With primary school children they can hear things and get muddled about what really happened. They often need to hear facts, but said in a way that is not terrifying and without too much detail. The best way to do that is to use empathy- stand in their shoes and wonder what they need to know and what they are really frightened of?
Usually children of this age want to know that they and their loved ones will be able to stay safe and they need reassurance that you as the adult can keep everyone they love safe. This is not usually the time to discuss the limitations of what you can do, but to point out with confidence what you can do to provide safety.
It is best to be able to provide a safe space (somewhere they feel comfy, where people aren't going to interrupt or listen) where you can chat to them. It may be best to say that you have heard/ or seen what happened and that it made you feel sad and upset and wanted to help them express how they may have felt. They may need help choosing words that best seem to describe how they feel and felt and then these words need validating rather than debating. Our tone of voice and body posture needs to be warm and kind and gentle so they feel able to explore how they feel and then what worried them and what still worries them now.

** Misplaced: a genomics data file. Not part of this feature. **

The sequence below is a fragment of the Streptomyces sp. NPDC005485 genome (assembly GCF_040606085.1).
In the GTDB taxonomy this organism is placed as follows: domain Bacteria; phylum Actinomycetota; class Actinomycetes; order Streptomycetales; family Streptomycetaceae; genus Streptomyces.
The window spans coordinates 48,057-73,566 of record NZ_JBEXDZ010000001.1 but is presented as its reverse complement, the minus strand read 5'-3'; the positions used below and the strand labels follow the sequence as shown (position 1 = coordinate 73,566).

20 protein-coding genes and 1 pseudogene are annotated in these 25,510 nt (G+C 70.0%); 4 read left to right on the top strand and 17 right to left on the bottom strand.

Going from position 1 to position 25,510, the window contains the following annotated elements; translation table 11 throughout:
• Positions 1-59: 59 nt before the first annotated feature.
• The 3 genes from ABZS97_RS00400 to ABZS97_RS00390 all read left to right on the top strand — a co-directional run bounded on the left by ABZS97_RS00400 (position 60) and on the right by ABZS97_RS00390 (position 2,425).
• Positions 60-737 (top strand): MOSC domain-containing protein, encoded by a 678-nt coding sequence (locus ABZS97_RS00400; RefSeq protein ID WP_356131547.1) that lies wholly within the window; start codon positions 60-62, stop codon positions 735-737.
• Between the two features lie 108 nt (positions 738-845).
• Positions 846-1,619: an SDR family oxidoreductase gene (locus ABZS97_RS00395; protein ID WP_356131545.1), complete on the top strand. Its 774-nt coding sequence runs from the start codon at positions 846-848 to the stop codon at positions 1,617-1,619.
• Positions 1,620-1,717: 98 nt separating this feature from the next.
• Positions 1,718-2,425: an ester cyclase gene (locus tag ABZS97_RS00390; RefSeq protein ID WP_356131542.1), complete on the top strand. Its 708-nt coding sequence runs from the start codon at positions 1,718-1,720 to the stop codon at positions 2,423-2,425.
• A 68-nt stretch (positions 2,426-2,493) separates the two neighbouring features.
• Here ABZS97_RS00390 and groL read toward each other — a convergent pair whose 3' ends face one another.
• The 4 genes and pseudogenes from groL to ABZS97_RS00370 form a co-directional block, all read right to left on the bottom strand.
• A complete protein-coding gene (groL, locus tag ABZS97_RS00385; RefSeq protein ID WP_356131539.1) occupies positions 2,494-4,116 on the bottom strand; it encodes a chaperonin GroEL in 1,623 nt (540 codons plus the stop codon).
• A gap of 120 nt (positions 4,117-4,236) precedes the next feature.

Following on from an exploration of what they felt and how it made their body feel (tummy ache/ felt sick/ felt angry and hot/ wanted to cry/ felt frozen and couldn't speak etc)
They may want to draw, or use clay or plasticine to show how they feel. They may want to write a story of what happened and rip it up or you keep it. They may want to act it out. Let that happen and validate the story as they process the event. Eventually they naturally move onto different themes of play as they feel less distressed by what they saw or heard.
They may also find therapeutic story books helpful.
Try and have a nice drink with your child to create a safe space to chat.
11+ year olds
At this stage children may want to ask a lot of questions and work out how things could go wrong. They can have a big sense of powerlessness which leads to them wanting to stop such a thing happen again. They may also want to avoid talking about the incident because they are talking to friends and watching videos instead.
It's important that you try and help the child feel that you have time to talk or process what they may be feeling or thinking and that is your priority, regardless of how busy you look.
The child may be trying to research or read the news about the event and may get the wrong idea about what happened, so try and make sure that you regularly, gently and in a relaxed way, say that they can ask you any questions they may have. They may want to feel independent and may feel stupid about expressing any vulnerability or fear about the event.